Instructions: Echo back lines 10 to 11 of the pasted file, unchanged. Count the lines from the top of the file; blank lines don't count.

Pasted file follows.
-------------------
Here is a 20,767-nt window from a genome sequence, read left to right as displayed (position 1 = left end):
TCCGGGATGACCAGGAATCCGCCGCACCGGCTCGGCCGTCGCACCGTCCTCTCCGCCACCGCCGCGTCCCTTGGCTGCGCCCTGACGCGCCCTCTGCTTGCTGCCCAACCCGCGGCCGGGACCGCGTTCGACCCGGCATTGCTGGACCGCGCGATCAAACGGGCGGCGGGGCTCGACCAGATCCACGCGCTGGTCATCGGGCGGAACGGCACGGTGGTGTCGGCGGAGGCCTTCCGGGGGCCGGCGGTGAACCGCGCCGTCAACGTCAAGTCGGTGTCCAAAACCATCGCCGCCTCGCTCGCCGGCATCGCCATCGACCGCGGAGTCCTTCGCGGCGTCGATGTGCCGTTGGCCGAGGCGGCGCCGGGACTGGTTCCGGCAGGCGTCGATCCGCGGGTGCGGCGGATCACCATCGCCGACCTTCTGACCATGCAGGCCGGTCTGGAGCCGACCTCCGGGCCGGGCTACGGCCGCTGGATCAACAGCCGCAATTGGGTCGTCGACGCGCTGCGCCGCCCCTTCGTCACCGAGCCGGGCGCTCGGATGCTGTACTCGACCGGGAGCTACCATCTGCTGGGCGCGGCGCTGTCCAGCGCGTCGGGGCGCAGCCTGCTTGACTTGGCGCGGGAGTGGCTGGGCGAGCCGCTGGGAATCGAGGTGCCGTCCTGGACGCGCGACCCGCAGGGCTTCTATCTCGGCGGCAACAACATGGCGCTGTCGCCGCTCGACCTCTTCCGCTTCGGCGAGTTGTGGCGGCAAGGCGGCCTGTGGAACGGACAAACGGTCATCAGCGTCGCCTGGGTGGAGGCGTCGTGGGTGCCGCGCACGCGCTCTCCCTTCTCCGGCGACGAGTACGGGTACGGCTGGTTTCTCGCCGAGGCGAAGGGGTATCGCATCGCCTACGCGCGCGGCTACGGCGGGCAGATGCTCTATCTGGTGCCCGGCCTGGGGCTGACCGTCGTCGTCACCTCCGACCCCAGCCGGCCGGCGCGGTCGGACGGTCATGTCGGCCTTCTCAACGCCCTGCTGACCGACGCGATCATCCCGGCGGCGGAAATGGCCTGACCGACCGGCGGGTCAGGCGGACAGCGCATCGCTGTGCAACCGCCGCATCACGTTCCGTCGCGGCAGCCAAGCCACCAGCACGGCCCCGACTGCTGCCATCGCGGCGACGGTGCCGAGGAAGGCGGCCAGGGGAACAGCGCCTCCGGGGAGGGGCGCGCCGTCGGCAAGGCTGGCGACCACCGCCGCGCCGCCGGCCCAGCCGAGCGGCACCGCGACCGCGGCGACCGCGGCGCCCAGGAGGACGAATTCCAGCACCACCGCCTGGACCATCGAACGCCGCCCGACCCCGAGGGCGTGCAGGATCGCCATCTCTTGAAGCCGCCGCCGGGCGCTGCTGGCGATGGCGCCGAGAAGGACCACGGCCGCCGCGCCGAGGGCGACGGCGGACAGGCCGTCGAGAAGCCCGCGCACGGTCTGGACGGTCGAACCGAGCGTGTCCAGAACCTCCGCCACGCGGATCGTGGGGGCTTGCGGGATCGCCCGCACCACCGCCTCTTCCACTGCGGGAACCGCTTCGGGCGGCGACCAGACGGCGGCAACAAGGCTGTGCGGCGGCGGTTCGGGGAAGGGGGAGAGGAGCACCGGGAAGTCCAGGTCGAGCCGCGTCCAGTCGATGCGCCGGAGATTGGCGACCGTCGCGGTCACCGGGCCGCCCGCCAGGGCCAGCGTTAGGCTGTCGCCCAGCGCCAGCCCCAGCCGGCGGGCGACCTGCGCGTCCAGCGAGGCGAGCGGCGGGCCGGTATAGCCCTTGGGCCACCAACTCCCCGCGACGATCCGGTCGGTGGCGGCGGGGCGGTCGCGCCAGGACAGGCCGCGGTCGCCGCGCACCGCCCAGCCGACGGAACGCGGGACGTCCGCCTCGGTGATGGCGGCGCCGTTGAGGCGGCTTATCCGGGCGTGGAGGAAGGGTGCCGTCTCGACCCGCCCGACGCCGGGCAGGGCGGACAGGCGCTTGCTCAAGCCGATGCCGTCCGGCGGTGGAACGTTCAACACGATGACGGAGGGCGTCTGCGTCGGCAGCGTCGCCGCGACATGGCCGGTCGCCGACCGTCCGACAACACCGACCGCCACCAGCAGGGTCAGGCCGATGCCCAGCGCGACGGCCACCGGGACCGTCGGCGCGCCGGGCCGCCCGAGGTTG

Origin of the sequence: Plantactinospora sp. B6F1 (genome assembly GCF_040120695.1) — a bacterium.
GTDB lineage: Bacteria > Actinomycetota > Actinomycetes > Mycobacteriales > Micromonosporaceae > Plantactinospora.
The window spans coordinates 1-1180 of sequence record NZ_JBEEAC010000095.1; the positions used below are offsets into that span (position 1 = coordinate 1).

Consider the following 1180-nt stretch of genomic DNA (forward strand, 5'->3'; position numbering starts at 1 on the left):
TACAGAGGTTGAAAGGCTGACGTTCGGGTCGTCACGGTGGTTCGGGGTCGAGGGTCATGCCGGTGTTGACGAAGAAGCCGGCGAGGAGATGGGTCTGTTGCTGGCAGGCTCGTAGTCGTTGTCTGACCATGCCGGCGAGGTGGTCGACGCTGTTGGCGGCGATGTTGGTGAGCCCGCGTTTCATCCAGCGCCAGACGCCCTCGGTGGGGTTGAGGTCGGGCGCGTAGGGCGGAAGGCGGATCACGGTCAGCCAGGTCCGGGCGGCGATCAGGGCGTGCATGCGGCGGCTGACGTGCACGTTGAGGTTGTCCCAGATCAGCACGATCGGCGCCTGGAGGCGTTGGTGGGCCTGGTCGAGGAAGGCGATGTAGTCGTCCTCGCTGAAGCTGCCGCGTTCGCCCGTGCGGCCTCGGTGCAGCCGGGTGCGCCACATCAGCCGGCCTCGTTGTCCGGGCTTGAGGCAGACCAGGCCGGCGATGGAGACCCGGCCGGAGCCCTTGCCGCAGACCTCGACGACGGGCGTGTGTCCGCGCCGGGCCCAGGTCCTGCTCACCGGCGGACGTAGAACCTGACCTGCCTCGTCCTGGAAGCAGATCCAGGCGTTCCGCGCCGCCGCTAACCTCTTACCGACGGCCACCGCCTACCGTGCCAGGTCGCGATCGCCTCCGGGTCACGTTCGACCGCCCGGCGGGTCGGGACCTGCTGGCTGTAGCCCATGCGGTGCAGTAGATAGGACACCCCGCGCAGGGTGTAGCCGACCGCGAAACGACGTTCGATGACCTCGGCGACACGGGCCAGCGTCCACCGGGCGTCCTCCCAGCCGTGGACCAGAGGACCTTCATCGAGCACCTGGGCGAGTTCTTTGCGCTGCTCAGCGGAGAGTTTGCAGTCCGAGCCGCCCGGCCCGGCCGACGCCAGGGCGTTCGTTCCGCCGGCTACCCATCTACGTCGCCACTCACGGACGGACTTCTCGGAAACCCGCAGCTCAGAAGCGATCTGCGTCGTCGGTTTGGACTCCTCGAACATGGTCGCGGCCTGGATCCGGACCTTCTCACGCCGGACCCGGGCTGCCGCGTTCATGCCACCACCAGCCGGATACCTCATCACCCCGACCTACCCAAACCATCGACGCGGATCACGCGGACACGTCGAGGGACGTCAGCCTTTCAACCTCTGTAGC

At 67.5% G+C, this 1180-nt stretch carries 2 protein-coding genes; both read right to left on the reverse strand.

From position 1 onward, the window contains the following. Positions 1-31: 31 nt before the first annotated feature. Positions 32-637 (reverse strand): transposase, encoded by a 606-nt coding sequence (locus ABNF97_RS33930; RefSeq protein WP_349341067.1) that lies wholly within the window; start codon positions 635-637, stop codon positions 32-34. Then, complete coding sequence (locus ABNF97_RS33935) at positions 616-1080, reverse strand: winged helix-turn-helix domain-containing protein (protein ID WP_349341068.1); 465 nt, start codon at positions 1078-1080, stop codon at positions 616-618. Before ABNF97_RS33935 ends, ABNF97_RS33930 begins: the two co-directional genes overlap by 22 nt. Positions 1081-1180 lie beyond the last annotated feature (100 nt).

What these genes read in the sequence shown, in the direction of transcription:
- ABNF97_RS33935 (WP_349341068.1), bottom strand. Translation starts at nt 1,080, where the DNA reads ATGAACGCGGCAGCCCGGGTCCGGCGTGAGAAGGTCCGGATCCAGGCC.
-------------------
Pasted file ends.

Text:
What these genes read in the sequence shown, in the direction of transcription:
- ABNF97_RS33935 (WP_349341068.1), bottom strand. Translation starts at nt 1,080, where the DNA reads ATGAACGCGGCAGCCCGGGTCCGGCGTGAGAAGGTCCGGATCCAGGCC.